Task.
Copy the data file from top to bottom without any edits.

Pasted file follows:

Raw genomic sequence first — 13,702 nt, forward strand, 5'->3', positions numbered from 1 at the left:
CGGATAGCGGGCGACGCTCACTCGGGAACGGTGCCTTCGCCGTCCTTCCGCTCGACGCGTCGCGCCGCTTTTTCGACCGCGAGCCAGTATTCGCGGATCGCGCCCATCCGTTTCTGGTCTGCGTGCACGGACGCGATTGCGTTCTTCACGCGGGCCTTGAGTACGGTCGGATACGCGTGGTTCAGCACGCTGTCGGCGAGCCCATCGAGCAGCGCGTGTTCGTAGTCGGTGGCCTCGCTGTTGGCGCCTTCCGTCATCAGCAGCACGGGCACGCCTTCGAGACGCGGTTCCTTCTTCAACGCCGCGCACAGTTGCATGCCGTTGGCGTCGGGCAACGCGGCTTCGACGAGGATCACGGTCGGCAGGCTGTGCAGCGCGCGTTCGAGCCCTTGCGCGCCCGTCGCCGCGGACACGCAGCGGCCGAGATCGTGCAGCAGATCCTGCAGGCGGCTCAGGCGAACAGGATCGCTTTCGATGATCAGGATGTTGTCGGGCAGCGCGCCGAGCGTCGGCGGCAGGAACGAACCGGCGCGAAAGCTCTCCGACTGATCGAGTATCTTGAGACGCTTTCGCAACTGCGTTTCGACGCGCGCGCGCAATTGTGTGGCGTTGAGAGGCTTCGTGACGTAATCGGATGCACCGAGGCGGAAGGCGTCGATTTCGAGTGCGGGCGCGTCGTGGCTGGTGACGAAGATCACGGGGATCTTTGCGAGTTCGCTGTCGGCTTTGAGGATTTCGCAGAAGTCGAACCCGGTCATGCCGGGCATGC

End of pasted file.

Raw genomic sequence first — 13,702 nt, forward strand, 5'->3', positions numbered from 1 at the left:
CGGATAGCGGGCGACGCTCACTCGGGAACGGTGCCTTCGCCGTCCTTCCGCTCGACGCGTCGCGCCGCTTTTTCGACCGCGAGCCAGTATTCGCGGATCGCGCCCATCCGTTTCTGGTCTGCGTGCACGGACGCGATTGCGTTCTTCACGCGGGCCTTGAGTACGGTCGGATACGCGTGGTTCAGCACGCTGTCGGCGAGCCCATCGAGCAGCGCGTGTTCGTAGTCGGTGGCCTCGCTGTTGGCGCCTTCCGTCATCAGCAGCACGGGCACGCCTTCGAGACGCGGTTCCTTCTTCAACGCCGCGCACAGTTGCATGCCGTTGGCGTCGGGCAACGCGGCTTCGACGAGGATCACGGTCGGCAGGCTGTGCAGCGCGCGTTCGAGCCCTTGCGCGCCCGTCGCCGCGGACACGCAGCGGCCGAGATCGTGCAGCAGATCCTGCAGGCGGCTCAGGCGAACAGGATCGCTTTCGATGATCAGGATGTTGTCGGGCAGCGCGCCGAGCGTCGGCGGCAGGAACGAACCGGCGCGAAAGCTCTCCGACTGATCGAGTATCTTGAGACGCTTTCGCAACTGCGTTTCGACGCGCGCGCGCAATTGTGTGGCGTTGAGAGGCTTCGTGACGTAATCGGATGCACCGAGGCGGAAGGCGTCGATTTCGAGTGCGGGCGCGTCGTGGCTGGTGACGAAGATCACGGGGATCTTTGCGAGTTCGCTGTCGGCTTTGAGGATTTCGCAGAAGTCGAACCCGGTCATGCCGGGCATGC